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Hoffmann, R. A wiki for the life sciences where authorship matters. Nature Genetics (2008)
 
 
 

The association of micronucleus frequency with obesity, diabetes and cardiovascular disease.

Obesity and metabolic syndrome (MetS) are serious and growing health care problems worldwide, leading an increased risk for type 2 diabetes (T2D) and cardiovascular disease (CVD). Over the past decade, emerging evidence has shown that an increased chromosomal damage, as determined by the cytokinesis-block micronucleus (CBMN) assay, is correlated to the pathogenesis of metabolic and CVD. An increased micronuclei (MN) frequency has been demonstrated in peripheral blood lymphocytes of patients with polycystic ovary syndrome, a common condition in reproductive-aged women associated with impaired glucose tolerance, T2D mellitus and the MetS. High levels of MN have been detected to be significantly correlated with T2D as well as with the occurrence and the severity of coronary artery disease (CAD). Long-term follow-up studies have shown that an increased MN frequency is a predictive biomarker of cardiovascular mortality within a population of healthy subjects as well as of major adverse cardiovascular events in patients with known CAD. Overall, these findings support the hypothesis that CBMN assay may provide an useful tool for screening of the MetS and its progression to diabetes and CVD in adults as well in children. Large population-based cohorts are needed in order to compare the MN frequencies as well as to better define whether MN is a biomarker or a mediator of cardiometabolic diseases.[1]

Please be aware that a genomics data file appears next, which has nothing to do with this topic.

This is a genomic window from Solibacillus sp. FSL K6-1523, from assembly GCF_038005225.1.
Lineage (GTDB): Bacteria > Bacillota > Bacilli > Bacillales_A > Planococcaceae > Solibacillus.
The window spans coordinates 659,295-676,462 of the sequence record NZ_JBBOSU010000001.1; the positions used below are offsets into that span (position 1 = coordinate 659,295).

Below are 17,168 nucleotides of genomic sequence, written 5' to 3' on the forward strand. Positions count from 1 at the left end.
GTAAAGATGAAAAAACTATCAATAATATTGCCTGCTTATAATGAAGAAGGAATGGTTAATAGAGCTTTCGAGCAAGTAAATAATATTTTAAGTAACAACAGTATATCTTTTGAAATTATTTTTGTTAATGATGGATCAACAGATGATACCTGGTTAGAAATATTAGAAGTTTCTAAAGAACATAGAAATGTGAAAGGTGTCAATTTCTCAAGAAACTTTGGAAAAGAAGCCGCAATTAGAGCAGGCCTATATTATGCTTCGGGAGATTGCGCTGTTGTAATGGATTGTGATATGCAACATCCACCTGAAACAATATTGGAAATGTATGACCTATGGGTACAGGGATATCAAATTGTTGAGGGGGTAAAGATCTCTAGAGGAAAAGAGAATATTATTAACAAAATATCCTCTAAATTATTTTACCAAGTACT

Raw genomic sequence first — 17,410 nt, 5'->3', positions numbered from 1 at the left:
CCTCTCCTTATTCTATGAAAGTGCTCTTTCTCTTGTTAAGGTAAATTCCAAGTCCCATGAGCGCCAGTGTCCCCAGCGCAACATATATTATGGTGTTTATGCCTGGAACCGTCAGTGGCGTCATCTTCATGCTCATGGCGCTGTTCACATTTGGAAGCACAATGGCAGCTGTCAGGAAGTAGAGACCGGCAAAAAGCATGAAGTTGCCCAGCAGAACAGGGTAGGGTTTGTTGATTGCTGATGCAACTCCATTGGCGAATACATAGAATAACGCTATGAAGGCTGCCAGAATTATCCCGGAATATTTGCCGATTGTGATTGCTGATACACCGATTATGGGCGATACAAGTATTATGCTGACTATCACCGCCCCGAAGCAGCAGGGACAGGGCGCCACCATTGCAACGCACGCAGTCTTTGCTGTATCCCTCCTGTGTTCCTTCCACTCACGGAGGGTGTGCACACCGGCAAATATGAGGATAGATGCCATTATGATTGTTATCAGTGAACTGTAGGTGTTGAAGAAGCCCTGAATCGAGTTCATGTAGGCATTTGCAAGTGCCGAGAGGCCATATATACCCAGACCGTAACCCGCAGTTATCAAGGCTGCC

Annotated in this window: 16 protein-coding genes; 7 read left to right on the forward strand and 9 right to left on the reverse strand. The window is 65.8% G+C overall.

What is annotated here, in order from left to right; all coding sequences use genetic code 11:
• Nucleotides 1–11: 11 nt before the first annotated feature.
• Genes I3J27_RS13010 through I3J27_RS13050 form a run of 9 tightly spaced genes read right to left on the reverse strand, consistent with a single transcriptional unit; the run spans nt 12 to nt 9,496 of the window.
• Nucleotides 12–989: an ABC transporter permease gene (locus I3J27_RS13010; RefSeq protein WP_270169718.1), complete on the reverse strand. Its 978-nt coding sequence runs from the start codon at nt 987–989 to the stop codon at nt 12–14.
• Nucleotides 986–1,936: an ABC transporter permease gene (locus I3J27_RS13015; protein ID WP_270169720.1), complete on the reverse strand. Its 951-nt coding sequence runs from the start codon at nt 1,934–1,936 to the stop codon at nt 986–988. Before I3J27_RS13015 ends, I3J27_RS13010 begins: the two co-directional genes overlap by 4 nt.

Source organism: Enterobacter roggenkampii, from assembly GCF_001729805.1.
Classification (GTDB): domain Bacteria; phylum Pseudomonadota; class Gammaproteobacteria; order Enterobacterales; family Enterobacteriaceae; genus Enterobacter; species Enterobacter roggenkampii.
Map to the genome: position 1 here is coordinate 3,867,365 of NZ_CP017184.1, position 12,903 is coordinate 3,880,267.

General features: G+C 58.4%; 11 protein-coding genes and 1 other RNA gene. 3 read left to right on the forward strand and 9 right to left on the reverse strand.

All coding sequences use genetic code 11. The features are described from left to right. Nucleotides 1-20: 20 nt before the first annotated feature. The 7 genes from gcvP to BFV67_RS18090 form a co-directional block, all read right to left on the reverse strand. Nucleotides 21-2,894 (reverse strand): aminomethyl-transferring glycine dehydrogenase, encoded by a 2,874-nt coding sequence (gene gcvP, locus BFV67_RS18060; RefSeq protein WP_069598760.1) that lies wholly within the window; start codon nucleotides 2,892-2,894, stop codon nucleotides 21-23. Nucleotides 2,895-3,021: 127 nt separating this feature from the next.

References

  1. The association of micronucleus frequency with obesity, diabetes and cardiovascular disease. Andreassi, M.G., Barale, R., Iozzo, P., Picano, E. Mutagenesis (2011) [Pubmed]
 
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